Located on the 45th parallel, the northern limit for the world’s great red wine regions, Bordeaux likes sunny summers to produce great vintages. The months of May, June, and July 2015 were among the hottest and driest on record. Water stress, so important for stopping vegetative growth and starting the ripening process, took place early, in July, and brought on a magnificent véraison (colour change) in early August. I have not seen such an early, even véraison since 2009. All our grapes were red by the 15th of August and many of them were already deeply-­‐colored.

Fortunately, the month of August was less hot and more wet, which gave a certain vigor to the vines.

Drywhitewines

This month of August enabled the grapes, especially the white wine grapes, to “breathe” and retain their freshness. The first grapes were picked at the end August. Their juices were superb and the weather forecast for the next two weeks is looking excellent… We are thus quite confident this will be a great year!!!

Redwines

The Merlot grapes will be harvested the last ten days of September and the Cabernets the first two weeks of October. These are showing magnificent potential, but we still need six weeks without a major disturbance.

Sweet whitewines

The Sémillon and Sauvignon Blanc grapes are slowly reaching perfect ripeness. As with every vintage, botrytis will call all the shots, but the conditions conducive to its development are all there.

It has been several years since Bordeaux has seen the dawn of such a beautiful vintage…

There are still a few weeks of suspense left before this promise is fulfilled.

Article by Union des Grand Cru Bordeaux

CONCHA Y TORO GRAND RESERVA

On Febuaray 27th, 2015 I had the opportunity to have lunch with Grand Reserve head wine maker Marcio Ramirez.  Marcio explained the reasons why the Grand Reserve a riverbank series of wines were so special.   Marcio explain that the wines come from 3 very unique rivers beds Rapel, Cachapoal, and Tinguiririca which provides very distinct and different qualities to each wine.  All the Gran Reserva series wines start with the triple Marine Mediterranean advantage.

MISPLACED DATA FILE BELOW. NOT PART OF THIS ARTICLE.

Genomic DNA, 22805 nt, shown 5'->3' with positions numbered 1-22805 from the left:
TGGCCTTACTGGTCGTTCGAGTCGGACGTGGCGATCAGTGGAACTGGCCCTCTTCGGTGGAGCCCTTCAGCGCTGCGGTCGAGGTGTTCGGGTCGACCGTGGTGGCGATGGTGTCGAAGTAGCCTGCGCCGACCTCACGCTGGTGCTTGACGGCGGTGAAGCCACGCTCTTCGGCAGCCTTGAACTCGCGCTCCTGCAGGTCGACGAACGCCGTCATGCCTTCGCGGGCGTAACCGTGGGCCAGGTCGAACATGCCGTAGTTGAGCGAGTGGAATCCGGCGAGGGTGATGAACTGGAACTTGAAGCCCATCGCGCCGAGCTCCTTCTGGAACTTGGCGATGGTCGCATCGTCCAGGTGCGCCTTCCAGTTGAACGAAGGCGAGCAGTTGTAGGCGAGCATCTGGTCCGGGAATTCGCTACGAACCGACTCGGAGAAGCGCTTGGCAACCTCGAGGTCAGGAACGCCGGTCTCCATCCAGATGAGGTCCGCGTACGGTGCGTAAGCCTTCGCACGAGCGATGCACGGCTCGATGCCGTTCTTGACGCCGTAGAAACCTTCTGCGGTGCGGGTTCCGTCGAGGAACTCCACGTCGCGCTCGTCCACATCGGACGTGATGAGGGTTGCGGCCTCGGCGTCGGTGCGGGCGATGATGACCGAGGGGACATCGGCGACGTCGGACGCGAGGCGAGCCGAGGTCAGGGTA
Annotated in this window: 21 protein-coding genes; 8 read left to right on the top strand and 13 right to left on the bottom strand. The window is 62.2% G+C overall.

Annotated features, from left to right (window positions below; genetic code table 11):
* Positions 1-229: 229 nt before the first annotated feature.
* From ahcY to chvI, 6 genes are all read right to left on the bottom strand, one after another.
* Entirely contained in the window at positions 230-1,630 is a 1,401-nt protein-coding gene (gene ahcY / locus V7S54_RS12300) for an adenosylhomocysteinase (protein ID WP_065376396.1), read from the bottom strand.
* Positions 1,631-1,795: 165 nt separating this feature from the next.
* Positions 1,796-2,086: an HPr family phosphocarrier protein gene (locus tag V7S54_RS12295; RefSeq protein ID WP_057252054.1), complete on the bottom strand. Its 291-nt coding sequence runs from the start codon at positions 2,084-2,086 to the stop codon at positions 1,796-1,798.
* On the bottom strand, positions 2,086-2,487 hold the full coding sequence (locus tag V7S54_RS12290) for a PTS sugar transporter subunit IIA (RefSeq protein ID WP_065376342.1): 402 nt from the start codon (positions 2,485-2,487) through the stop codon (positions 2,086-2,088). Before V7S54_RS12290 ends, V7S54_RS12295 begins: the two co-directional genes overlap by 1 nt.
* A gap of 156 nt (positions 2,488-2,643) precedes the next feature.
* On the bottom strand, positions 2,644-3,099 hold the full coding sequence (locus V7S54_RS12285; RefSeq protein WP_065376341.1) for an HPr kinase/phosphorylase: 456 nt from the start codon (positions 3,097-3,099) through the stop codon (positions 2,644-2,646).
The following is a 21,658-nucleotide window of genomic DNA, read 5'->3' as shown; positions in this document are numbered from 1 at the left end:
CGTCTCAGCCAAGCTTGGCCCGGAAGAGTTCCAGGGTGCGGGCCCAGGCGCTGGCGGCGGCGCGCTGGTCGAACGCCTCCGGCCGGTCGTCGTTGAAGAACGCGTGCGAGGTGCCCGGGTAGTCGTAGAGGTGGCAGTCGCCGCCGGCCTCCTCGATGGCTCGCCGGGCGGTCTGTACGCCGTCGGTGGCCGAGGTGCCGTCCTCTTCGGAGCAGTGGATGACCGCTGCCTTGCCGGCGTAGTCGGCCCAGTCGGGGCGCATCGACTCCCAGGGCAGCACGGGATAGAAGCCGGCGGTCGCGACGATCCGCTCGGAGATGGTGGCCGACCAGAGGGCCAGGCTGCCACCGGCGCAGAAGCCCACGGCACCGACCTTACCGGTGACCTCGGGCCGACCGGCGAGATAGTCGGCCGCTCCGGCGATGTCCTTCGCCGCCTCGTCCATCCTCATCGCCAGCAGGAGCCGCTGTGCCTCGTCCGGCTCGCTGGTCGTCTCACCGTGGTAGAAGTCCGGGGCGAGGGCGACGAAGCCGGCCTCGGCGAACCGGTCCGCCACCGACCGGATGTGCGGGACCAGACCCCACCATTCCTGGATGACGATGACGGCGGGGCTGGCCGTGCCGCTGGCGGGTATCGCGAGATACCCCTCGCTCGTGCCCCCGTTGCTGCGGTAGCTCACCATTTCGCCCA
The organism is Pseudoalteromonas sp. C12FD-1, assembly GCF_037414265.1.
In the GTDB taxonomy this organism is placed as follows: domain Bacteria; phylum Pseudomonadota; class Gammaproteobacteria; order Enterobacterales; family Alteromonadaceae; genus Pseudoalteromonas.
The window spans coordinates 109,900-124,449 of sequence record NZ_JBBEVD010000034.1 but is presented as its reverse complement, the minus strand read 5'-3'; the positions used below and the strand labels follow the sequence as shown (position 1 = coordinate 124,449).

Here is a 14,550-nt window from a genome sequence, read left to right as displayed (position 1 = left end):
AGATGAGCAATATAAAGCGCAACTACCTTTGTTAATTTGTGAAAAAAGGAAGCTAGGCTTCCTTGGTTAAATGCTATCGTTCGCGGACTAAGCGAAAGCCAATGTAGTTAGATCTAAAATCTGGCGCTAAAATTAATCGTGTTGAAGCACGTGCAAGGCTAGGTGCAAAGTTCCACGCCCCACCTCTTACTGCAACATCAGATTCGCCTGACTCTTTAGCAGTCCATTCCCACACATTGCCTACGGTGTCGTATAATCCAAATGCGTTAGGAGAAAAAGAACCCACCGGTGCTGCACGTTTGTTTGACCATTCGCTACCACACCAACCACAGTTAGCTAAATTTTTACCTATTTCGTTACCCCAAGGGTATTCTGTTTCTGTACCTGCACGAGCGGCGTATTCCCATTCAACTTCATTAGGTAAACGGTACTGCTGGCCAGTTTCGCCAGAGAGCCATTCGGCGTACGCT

*  Areas which have a cool breeze close to the coast,

* Areas with a temperature between cold ocean air and warm air current from the valley combine to produce cooling winds.

* Ancient river banks or oil, mineral rich free draining and unfertile.

Marcio has been the wine maker at Concha Y Toro since he graduated from Universidad de Chile in 1997 degree in Oenology, he is a well-traveled and a well educated winemaker spending time in Bordeaux, Napa Valley, Mendoza, Spain St Emilion Pomerol District.   We Tasted through several of the Gran Reserva series.

The Gran Reserva series Sauvignon Blanc 2014, was well rounded on the palate with a long lingering finish.

The Gran Reserva 2013 Chardonnay was golden in color, ripe pineapple fruit, balanced acidity and just a lovely wine.

Gran Reserva 2011 Carmenere displayed a deep ruby color blackberry/ blueberry fruit with a hint of chocolate on the palate, a well structured complex wine.  Also in my opinion the best wine of the luncheon .

The Gran Reserva Malbec 2012 and 13 were deep ruby in color, the fruit comes from the river bed area Tinguiririca which is layered in red clay, I thought it was a very good expression of a very good Malbec.

Last was the Gran Reserva Cabernet Sauvignon  2013 and 14 these wines were very young but the 2014 has signs of being a star because of its complexity and structure, finished with well rounded firm tannin.

 

Contributing editor Alyssa Alvarez, @Tipsygypsea